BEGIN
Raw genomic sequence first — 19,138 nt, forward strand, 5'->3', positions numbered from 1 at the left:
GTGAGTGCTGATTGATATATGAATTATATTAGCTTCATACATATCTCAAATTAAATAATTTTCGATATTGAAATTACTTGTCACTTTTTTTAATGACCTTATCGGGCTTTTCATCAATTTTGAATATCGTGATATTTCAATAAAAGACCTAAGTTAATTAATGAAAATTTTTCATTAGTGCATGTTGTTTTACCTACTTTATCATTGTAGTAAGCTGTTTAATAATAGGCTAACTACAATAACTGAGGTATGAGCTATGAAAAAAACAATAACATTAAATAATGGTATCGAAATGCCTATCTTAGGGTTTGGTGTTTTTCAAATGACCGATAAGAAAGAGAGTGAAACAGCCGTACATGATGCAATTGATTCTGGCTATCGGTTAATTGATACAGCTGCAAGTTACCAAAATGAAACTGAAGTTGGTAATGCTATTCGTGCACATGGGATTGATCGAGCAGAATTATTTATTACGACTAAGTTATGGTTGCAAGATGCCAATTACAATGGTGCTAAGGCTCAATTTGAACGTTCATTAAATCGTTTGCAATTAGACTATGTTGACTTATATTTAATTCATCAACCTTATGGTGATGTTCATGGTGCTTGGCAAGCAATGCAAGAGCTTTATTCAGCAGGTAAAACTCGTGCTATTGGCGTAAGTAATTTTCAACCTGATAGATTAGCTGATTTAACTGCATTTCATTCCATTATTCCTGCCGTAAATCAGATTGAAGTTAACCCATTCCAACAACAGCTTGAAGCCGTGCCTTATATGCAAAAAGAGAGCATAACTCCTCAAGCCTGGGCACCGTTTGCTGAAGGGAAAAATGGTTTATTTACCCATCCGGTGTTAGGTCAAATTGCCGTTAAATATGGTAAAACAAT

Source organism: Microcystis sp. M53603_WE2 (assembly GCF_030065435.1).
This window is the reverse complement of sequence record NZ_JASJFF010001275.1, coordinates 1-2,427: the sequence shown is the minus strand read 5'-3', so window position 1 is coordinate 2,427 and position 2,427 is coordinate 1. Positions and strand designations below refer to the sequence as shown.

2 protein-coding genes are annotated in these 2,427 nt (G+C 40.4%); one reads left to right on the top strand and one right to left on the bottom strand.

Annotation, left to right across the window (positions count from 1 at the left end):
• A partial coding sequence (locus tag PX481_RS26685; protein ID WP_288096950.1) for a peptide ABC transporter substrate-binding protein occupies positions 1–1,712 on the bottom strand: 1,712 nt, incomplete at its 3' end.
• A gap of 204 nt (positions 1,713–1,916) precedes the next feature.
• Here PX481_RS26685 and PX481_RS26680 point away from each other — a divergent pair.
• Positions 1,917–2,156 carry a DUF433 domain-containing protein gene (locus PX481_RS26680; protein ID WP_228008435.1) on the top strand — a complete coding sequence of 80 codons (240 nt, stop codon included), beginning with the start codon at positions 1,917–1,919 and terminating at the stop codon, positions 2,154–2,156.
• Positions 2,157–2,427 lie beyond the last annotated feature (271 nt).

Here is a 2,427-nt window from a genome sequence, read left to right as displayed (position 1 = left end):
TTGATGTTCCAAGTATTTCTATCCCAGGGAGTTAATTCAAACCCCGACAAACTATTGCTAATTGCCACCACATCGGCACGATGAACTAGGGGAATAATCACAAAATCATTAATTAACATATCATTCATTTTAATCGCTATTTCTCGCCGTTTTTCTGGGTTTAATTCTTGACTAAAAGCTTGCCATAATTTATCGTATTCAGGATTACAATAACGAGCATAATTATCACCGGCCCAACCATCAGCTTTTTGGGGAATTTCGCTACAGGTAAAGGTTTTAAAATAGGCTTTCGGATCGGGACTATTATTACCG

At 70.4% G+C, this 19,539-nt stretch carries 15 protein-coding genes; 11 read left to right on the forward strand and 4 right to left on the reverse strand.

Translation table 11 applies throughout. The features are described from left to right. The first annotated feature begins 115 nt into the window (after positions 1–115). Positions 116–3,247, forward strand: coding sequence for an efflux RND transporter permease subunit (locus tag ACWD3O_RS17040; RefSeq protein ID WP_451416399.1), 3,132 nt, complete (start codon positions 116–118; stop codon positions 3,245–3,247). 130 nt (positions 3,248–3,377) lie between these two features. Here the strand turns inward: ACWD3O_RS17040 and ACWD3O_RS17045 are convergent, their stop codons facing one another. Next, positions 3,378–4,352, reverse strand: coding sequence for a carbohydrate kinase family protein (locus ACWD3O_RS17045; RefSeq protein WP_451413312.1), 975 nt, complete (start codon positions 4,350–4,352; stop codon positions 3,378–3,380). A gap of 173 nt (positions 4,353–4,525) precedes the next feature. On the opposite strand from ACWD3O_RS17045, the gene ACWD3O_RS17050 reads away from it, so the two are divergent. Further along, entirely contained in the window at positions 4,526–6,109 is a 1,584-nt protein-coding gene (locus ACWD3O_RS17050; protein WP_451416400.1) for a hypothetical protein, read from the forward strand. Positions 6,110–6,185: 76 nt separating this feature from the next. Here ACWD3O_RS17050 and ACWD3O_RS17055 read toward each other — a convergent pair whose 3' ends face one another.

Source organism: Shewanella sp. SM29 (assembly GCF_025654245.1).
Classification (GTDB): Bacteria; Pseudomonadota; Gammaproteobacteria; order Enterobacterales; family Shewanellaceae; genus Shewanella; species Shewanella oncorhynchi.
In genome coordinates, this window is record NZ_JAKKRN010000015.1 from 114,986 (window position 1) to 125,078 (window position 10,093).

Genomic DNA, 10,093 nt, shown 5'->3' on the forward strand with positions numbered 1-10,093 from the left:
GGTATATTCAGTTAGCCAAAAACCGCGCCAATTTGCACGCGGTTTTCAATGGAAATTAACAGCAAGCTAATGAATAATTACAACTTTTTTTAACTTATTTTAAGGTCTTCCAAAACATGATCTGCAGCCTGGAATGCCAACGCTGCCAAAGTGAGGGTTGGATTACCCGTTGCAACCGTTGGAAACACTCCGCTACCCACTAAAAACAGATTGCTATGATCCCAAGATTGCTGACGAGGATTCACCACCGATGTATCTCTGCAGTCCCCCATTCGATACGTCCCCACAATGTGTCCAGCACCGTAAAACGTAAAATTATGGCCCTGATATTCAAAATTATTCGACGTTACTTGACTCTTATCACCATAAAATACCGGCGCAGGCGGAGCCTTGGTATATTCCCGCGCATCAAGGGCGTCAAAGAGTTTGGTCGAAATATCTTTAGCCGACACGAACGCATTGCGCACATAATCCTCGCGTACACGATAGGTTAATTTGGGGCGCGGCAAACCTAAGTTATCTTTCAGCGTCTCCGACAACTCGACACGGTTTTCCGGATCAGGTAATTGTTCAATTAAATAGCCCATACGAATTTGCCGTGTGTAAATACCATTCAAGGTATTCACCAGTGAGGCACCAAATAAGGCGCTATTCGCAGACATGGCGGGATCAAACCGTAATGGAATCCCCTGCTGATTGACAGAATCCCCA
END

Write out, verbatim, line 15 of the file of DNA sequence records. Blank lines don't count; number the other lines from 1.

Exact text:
Translation table 11 applies throughout. The features are described from left to right. The first annotated feature begins 115 nt into the window (after positions 1–115). Positions 116–3,247, forward strand: coding sequence for an efflux RND transporter permease subunit (locus tag ACWD3O_RS17040; RefSeq protein ID WP_451416399.1), 3,132 nt, complete (start codon positions 116–118; stop codon positions 3,245–3,247). 130 nt (positions 3,248–3,377) lie between these two features. Here the strand turns inward: ACWD3O_RS17040 and ACWD3O_RS17045 are convergent, their stop codons facing one another. Next, positions 3,378–4,352, reverse strand: coding sequence for a carbohydrate kinase family protein (locus ACWD3O_RS17045; RefSeq protein WP_451413312.1), 975 nt, complete (start codon positions 4,350–4,352; stop codon positions 3,378–3,380). A gap of 173 nt (positions 4,353–4,525) precedes the next feature. On the opposite strand from ACWD3O_RS17045, the gene ACWD3O_RS17050 reads away from it, so the two are divergent. Further along, entirely contained in the window at positions 4,526–6,109 is a 1,584-nt protein-coding gene (locus ACWD3O_RS17050; protein WP_451416400.1) for a hypothetical protein, read from the forward strand. Positions 6,110–6,185: 76 nt separating this feature from the next. Here ACWD3O_RS17050 and ACWD3O_RS17055 read toward each other — a convergent pair whose 3' ends face one another.